Tarakan Island had two oil fields producing some 500,000 tons a day and was defended by over 2,000 Japanese soldiers. On April 30, the day before the main landing at Tarakan, the commando squadron and a battery of artillery of the 26th Brigade Group were landed on Sadua Island between Tarakan and Lingkas on the main island of Borneo, where the guns gave protection for a party of engineers as they made gaps in the beach obstacles. The next day, preceded by bombing and shelling, the two battalions of the group landed on the beach at Lingkas with the port of Tarakan town three miles inland.
They met with little opposition. Some fierce fighting developed over the next few days, but by the fifth day after the landing Tarakan airfield had been secured. The Japanese fell back to a series of strongpoints in the north and east from which they could launch raids on the airfield. They had to be eradicated.
Lieutenant Thomas Derrick’s platoon was involved in an attack on two strongly defended knolls. A number of his soldiers were dead, others wounded, and he himself was wounded by five machine-gun bullets in his body. Still, he continued directing the attack until the knolls were knocked out. He died in the hospital. Derrick was already a legend, receiving an award for bravery in North Africa and the Victoria Cross for valor and promotion from the ranks to lieutenant for leadership at Sattelberg in New Guinea. His death was a blow felt throughout the group.
Another legendary soldier of the campaign was Private Leslie Starcevich, a Bren gunner, veteran of Syria, Tel el Aisa, El Alamein, and New Guinea. His platoon was charged with taking out three Japanese machine-gun posts, one behind the other on the slope of a hillock before the town of Beaufort.
As the platoon readied for the attack, Starcevich stood up and walked calmly toward the first machine-gun post through a hail of bullets. He silenced the post; then, in full view of the Japanese who continued to shoot at him, he reloaded his Bren and walked ahead to wipe out the remaining two machine-gun posts. Most of the platoon witnessed it but could not believe that, of the hundreds of bullets fired at Starcevich, none had hit him. Beaufort was taken with little opposition the next day.
Rendezvousing with Dyaks
While action was going on around Beaufort, one battalion marched 70 miles south along the coast to Seria. Seria was taken after a short fight, but the Japanese had set the town’s 37 oil wells on fire. The whole area was hung over with thick smoke.
The battalion’s engineers and pioneers, helped by local people, set about putting the fires out. None of the engineers had seen an oil well before, and their improvised methods for dousing the fires were described by experts who were later flown in as “primitive” and “highly dangerous.” But most of the fires were put out or brought under control.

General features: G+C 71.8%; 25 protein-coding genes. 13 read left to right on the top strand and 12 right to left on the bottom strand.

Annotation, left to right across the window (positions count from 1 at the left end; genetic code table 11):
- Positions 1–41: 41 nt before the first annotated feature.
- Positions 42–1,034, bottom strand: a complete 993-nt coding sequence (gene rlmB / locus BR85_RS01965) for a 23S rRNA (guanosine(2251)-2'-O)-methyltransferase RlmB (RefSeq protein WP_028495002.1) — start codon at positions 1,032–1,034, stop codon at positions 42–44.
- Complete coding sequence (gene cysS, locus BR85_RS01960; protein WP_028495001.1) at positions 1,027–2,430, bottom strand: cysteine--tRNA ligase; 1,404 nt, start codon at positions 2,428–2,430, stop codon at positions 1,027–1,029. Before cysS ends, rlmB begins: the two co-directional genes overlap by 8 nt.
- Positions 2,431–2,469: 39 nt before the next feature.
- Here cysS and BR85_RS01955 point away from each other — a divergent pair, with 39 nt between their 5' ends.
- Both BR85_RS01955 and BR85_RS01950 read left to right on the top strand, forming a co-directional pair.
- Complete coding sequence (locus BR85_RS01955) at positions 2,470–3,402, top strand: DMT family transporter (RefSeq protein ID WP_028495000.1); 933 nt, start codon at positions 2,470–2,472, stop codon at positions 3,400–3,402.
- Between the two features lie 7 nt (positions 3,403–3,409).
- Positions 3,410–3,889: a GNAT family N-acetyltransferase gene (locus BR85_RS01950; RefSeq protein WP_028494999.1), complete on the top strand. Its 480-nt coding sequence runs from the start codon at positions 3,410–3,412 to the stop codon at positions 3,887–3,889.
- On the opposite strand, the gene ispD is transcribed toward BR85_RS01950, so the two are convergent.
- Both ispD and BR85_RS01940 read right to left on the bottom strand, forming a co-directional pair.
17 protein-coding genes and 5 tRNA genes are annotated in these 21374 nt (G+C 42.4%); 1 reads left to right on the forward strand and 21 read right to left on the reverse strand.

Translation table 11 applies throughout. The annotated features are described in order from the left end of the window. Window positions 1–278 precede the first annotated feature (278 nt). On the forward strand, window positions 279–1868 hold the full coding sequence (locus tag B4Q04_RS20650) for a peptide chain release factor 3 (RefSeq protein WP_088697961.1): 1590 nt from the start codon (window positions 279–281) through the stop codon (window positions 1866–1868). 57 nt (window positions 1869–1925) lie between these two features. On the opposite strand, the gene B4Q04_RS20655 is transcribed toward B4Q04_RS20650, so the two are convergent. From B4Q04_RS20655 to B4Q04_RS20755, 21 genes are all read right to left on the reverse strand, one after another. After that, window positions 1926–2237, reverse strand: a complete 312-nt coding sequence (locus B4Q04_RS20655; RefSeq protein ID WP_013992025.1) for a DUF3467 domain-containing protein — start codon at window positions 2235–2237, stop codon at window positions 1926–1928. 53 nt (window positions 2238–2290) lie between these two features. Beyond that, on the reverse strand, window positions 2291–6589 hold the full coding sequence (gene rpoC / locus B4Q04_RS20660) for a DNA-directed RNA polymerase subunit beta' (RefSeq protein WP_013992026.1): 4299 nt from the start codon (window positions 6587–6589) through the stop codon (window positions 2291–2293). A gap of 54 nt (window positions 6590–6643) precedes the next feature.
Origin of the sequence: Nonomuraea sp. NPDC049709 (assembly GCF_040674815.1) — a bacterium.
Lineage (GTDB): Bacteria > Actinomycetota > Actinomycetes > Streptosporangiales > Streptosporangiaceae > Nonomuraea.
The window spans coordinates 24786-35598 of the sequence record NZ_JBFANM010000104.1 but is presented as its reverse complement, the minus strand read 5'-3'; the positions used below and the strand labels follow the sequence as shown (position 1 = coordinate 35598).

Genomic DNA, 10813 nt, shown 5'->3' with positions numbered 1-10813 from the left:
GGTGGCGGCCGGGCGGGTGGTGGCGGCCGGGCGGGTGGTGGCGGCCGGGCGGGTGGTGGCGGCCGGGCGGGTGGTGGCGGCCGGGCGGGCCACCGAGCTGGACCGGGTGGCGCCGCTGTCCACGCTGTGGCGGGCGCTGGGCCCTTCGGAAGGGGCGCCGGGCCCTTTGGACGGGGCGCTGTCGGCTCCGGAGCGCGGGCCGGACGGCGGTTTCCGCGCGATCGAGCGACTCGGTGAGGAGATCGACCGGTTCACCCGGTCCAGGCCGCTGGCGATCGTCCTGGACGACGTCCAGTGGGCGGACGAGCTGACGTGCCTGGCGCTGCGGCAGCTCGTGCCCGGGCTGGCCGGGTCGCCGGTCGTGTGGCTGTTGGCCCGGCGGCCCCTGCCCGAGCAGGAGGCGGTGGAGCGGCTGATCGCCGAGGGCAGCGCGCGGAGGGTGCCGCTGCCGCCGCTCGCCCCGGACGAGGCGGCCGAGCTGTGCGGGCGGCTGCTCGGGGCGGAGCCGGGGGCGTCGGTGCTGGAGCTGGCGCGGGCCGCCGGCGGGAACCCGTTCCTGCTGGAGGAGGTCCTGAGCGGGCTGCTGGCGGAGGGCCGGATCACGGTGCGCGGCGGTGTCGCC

While some of the battalion fought the fires, others moved on south to take Lutong, with its oil refinery and nearby oil wells and the airfield at Miri. The refinery was in ruins and the wells on fire, and once again the soldiers were used as firefighters and for cleaning up. They found the bodies of dozens of slaughtered Indian prisoners of war and more of them barely alive. They told the Australians that the Japanese garrison of more than 500 was in the jungle outside town.
Patrols went looking for them but met up with only native Dyaks carrying severed Japanese heads. The Dyaks happily joined the patrols, and more Japanese were caught and killed. Then the patrols were recalled as the military had completed the job of securing the ports and coastal towns and clearing the oil and rubber-producing areas of Japanese. AIB and Z Force agents and their guerrillas replaced the military patrols, and these reportedly killed 1,800 Japanese.
Fierce Resistance at Balikpapan
Balikpapan, on the east coast of Dutch Borneo, was the last phase of the Borneo operation and the scene of the fiercest fighting. General Blamey regarded it as an unnecessary operation and opposed it, but the First Australian Corps had been removed from his control. The only reason for capturing Balikpapan was to use it as a base for the invasion of Java, but as American forces were now on Okinawa and knocking on Japan’s door, an invasion of Java had little point at this stage of the war. Nevertheless, the Balikpapan operation went ahead.
Before the war, Balikpapan was a major port and oil refinery that processed oil piped from two fields to the north and shipped in from Tarakan, Ceram, and Java. Each year it shipped out two million tons of fuel oil and other petroleum products.
The Japanese had fortified Balikpapan with networks of bunkers, trench systems, and concrete strongpoints, and a continuous 14-foot-wide antitank ditch that could be flooded with burning oil ran for miles behind the beaches. Nevertheless, it was decided the Australian 7th Division would make a direct assault on the town rather than land along the coast and have to fight its way through jungle and swamp.